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Self harm distraction techniques

Ideas for when you feel the urge to hurt yourself

Written by SpunOut | View this authors Twitter page and posted in health

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It can be very difficult to stop or reduce self harm, so well done on making the decision to do so.

Self harm is a coping mechanism, so it is important that you replace it with more positive coping mechanisms that won’t hurt you or make you feel bad.

What can I do when the urge to self harm hits?

  • Give yourself some credit. You are taking a big step by trying to stop self harming. It won’t be easy, but you ought to pat yourself on the back for starting on the road to recovery.
  • Try the 15 minute rule which many people find useful. When you feel the urge to self harm, give yourself 15 minutes before you do. When the 15 minutes up, try to extend it by another 15 minutes. And so on, until the urge has passed.
  • Start putting positive coping tools into your life. Everyone is different, but common coping tools include: a healthy exercise routine that you enjoy, engaging with a professional counselor, joining a support group or writing out your feelings in a notebook or journal.
  • Try to implement healthy lifestyle changes. If you live on fast food, have a think about adding more healthy food to your diet or consider taking a cooking class. If sleep is an issue for you, chat to your doctor about some natural ways to help. Check out our sleep information for more tips on a healthy sleeping routine. If you exercise too little or too much, check out our health and fitness section.
  • Write down your thoughts and emotions that you are experiencing. Sometimes writing things down on paper can help you process your thoughts in a calmer way.
  • Create a happy box that you can go to when you need cheering up or calming down. Use a shoebox, and decorate it. Fill the box with things that make you happy. A dvd that makes you laugh, a book of inspirational quotes, pictures of friends or family who always cheer you up. Put anything in there that you feel will help you smile or calm you down when you are distressed and feel the urge to self harm. It may also help to write down a list of things you like about yourself that you can read when you are feeling the need to self harm. Write down the name and contact number of someone you can call when you need someone to talk to.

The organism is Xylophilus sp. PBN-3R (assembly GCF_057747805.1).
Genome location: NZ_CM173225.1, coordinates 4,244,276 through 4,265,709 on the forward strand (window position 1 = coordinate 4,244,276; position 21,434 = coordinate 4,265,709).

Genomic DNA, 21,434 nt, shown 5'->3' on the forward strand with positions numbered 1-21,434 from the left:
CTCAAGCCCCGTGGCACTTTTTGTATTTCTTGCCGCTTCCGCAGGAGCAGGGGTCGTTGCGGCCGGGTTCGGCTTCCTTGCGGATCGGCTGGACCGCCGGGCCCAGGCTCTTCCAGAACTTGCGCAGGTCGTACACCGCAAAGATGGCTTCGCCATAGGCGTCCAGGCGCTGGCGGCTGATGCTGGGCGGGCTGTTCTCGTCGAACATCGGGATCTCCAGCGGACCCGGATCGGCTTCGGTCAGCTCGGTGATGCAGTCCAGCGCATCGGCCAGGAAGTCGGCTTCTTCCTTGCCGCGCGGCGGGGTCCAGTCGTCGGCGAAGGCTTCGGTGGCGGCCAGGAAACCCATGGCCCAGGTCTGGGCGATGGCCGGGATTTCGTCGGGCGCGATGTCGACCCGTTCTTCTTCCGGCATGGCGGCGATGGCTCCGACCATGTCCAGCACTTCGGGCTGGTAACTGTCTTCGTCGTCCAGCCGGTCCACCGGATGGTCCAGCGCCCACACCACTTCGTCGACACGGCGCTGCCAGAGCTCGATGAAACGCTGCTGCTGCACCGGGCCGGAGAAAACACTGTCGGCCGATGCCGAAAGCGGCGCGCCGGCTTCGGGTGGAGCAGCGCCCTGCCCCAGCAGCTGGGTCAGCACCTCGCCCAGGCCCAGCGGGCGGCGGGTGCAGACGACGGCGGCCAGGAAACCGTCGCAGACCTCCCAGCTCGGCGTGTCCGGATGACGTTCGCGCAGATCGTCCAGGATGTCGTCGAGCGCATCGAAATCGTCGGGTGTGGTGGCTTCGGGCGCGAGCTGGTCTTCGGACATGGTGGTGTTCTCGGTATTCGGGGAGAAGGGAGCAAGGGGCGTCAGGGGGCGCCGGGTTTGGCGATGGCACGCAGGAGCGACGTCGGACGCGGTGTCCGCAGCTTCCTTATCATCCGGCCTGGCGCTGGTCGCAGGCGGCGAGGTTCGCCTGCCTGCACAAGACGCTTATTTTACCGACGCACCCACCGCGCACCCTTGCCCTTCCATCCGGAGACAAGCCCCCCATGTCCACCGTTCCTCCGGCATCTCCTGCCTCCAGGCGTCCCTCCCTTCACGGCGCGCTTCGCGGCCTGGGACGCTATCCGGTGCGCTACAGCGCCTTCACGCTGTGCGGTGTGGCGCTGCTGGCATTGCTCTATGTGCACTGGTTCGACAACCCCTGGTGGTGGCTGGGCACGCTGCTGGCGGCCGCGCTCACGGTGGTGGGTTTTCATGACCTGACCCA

• Seek professional help. If you have decided that you want to stop self harming, you may find it very helpful to speak to a professional therapist, counsellor or psychologist. You can book an appointment yourself or you can also ask your GP to refer you to someone good.
  • Be aware that you don’t have to go into great detail with your doctor if you do not want to. Simply explain that you are self harming and that you want to be referred for help.
  • Identify your triggers. This can take time, but if you know that there are certain things that trigger you, then you’ll be more prepared next time.
  • Accept that there will be slip ups along the way. It is extremely unlikely that you’ll decide to stop self-harming and then never self harm again. Bad days happen to us all and since self-harm is a coping mechanism; you may be more likely to want to self harm when you are stressed. Remember that any progress (no matter how small) means you are further along the path to recovery.

Many people who self harm find that writing down a list of distractions can help, so that when they feel the urge they have a prepared plan of action. The more you practice these distractions the more likely you are to use them when they’re needed.

Check out these distraction techniques:

  • Have a chat. Phone or text a friend or go out and chat to your housemates. Avoid staying in your room alone.
  • Go out somewhere. Think about heading to the cinema (many people go to the cinema alone, especially during the day – try it, you might be surprised how much you like it), to your local library (books and free DVDs and Internet usage) or to the shops for some window-shopping.
  • Try the HALT technique. This is a technique that many find useful. It stands for Hungry, Angry, Lonely, and Tired. This technique recommends that you should never make any big decisions or do anything destructive while feeling any of these. So if you get the urge to self harm, you should eat if you’re hungry; talk about your anger with friends/family if you’re mad; phone, text, email or visit friends /family if you’re lonely; and go for a nap with a nice hot water bottle if you are tired.